Diana Hadley · 2016

hadley-webIn a long, narrow office in the Pulliam School of Journalism at Franklin College, Diana Hadley answers a couple dozen phone calls in a typical year from high school journalism advisers seeking some type of help or mediation.

Though it is not part of her formal job description as executive director of the Indiana High School Press Association, Hadley, a 33-year veteran of high school classrooms and newsrooms and a 13-year vet of collegiate journalism, drives her car across Indiana to assist teachers and advisers as they struggle with freedom of press issues, hassles with administrators and rudiments of journalism.

Small in stature but large in heart and knowledge, Hadley a goes about mediating sticky situations with a calming smile, a kind word and a reassuring demeanor.

Her predecessor at Franklin College and IHSPA, Dennis Cripe, said, “I can tell you that it’s not uncommon for Hadley to meet individually with advisers from Fort Wayne to Evansville. Out of these countless hours of listening and meeting with advisers,  she instituted the concept of regional workshops that would offer a day of technical and journalistic instruction for advisers in need of training or networking.”

Hadley’s first career, that of teaching high school English, speech and journalism, was an outstanding one at Mooresville High School. After earning her bachelor’s degree at Purdue in 1971, with no journalism courses or experience but with plenty of clarinet playing in the Purdue band, she was assigned by the Mooresville principal to teach a journalism class and advise the school newspaper. He told her, “The kids do all the work.” It turned out that journalism was the most challenging class that year.

Hadley said, “It was the best thing I did and it was a happy accident.” She discovered that the journalism students did better in their writing assignments than non-journalism students did in their English classes because the writing was so purposeful. It was product-oriented, and students learned many leadership qualities as a result.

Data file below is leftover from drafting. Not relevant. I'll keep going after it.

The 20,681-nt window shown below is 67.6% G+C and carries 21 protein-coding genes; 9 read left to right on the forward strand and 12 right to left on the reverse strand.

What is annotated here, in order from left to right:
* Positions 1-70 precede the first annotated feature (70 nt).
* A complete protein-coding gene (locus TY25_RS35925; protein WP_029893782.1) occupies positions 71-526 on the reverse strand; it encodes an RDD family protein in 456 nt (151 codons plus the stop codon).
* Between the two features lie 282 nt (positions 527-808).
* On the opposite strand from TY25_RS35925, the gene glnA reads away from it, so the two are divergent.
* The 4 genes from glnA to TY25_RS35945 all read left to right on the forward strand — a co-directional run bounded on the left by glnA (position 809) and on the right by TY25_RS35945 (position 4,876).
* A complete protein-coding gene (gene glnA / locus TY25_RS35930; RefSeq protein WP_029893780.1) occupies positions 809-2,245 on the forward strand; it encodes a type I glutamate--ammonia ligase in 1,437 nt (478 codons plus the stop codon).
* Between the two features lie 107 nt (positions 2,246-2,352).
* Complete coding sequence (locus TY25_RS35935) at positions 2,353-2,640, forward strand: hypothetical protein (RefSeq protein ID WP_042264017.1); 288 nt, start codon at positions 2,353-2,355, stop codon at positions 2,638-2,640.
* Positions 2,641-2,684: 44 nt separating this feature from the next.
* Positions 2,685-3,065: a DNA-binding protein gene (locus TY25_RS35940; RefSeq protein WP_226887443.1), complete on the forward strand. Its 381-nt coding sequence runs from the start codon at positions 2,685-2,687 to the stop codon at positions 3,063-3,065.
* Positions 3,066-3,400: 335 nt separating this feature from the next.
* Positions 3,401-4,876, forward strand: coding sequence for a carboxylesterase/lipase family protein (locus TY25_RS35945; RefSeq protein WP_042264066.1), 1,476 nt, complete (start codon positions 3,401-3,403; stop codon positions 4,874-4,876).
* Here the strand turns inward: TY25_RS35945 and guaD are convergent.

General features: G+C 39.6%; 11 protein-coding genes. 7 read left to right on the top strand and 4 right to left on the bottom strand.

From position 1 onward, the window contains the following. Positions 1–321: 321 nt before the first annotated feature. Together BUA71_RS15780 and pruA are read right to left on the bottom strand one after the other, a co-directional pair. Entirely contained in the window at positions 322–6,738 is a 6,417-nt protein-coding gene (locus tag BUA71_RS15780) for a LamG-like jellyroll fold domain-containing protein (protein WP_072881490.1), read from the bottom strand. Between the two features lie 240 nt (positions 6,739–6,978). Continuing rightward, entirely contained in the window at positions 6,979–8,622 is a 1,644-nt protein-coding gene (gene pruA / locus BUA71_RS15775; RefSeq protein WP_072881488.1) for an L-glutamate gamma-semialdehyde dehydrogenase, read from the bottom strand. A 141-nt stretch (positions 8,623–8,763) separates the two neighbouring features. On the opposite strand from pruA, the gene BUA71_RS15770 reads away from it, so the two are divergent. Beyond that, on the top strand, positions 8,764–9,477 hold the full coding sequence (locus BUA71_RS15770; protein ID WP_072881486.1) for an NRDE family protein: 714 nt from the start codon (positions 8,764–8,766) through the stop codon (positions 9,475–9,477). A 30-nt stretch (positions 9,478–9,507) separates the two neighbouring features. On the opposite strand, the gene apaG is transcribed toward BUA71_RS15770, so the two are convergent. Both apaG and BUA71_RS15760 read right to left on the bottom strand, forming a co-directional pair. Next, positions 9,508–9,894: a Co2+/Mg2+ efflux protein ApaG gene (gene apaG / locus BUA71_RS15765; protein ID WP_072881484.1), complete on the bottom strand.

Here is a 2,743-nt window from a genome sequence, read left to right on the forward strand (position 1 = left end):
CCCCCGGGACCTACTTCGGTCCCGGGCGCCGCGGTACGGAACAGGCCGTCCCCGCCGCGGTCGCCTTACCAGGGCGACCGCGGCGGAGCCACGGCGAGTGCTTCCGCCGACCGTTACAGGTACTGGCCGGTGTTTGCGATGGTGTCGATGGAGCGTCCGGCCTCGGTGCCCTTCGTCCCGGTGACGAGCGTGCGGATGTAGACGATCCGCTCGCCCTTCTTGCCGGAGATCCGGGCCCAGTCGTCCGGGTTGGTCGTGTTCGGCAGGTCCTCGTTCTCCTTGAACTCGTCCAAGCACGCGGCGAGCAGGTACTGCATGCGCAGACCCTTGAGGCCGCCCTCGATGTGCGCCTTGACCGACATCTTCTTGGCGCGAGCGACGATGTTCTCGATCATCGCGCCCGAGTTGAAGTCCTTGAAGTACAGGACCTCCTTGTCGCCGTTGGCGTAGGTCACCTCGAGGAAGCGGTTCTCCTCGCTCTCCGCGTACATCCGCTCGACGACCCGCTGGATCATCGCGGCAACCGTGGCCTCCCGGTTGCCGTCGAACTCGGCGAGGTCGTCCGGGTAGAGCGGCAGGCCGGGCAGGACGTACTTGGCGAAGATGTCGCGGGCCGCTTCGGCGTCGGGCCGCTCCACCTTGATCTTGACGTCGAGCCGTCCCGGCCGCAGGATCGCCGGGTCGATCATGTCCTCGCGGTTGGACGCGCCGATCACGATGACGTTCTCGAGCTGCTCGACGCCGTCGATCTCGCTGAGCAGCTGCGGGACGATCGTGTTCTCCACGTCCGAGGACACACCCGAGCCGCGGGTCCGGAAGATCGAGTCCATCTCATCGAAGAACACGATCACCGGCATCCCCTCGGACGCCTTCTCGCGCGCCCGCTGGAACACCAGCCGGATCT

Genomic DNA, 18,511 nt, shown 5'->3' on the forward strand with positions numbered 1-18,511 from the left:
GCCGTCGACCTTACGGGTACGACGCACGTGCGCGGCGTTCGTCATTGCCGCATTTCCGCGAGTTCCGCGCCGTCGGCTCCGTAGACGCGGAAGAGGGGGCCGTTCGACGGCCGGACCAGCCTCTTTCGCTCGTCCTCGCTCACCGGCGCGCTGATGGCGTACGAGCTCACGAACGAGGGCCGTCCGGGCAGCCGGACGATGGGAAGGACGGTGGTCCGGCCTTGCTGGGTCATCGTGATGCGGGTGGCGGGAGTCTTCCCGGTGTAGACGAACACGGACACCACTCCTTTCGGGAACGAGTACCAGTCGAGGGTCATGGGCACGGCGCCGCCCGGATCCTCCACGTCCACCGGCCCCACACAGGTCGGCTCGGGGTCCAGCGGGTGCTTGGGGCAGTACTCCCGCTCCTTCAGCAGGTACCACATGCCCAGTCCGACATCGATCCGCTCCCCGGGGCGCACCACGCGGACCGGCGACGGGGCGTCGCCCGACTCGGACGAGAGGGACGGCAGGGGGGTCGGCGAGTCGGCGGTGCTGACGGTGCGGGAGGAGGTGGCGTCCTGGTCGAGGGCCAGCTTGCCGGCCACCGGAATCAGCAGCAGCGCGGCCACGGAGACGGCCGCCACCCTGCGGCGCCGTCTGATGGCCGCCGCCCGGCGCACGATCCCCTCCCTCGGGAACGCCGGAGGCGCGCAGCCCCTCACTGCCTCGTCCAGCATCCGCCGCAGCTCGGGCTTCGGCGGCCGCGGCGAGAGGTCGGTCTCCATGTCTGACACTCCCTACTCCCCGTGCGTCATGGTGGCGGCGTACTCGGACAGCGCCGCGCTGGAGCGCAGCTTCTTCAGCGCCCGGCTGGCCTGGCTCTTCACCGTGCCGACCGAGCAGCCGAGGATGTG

Smitten by the values and techniques involved in teaching journalism, Hadley embarked on an eight-year quest to earn a master’s degree in journalism (1980) from Indiana University. Through the insistence of her adviser, Mary Benedict, the school offered special graduate courses after 4 p.m. so that Hadley and another teacher from the Indianapolis area could attend.

During her years at Mooresville, she advised the newspaper all 33 years, was yearbook adviser for 23 years and advised the television news outlet for 10 years. The latter began when Channel One brought TV equipment into the school in exchange for students viewing a 12-minute broadcast each day. What Hadley did was put the equipment to even better use by teaching a broadcast class that created the morning and end-of-day announcements. Hadley came to school at 6:30 a.m. daily to supervise the students.

In the early days of her newspaper advising, she sought the help of the local Mooresville newspaper editor, who opened the backshop for students to use on weekends for typesetting and layout. With the help of a colleague in the vocational program, they printed the paper at school.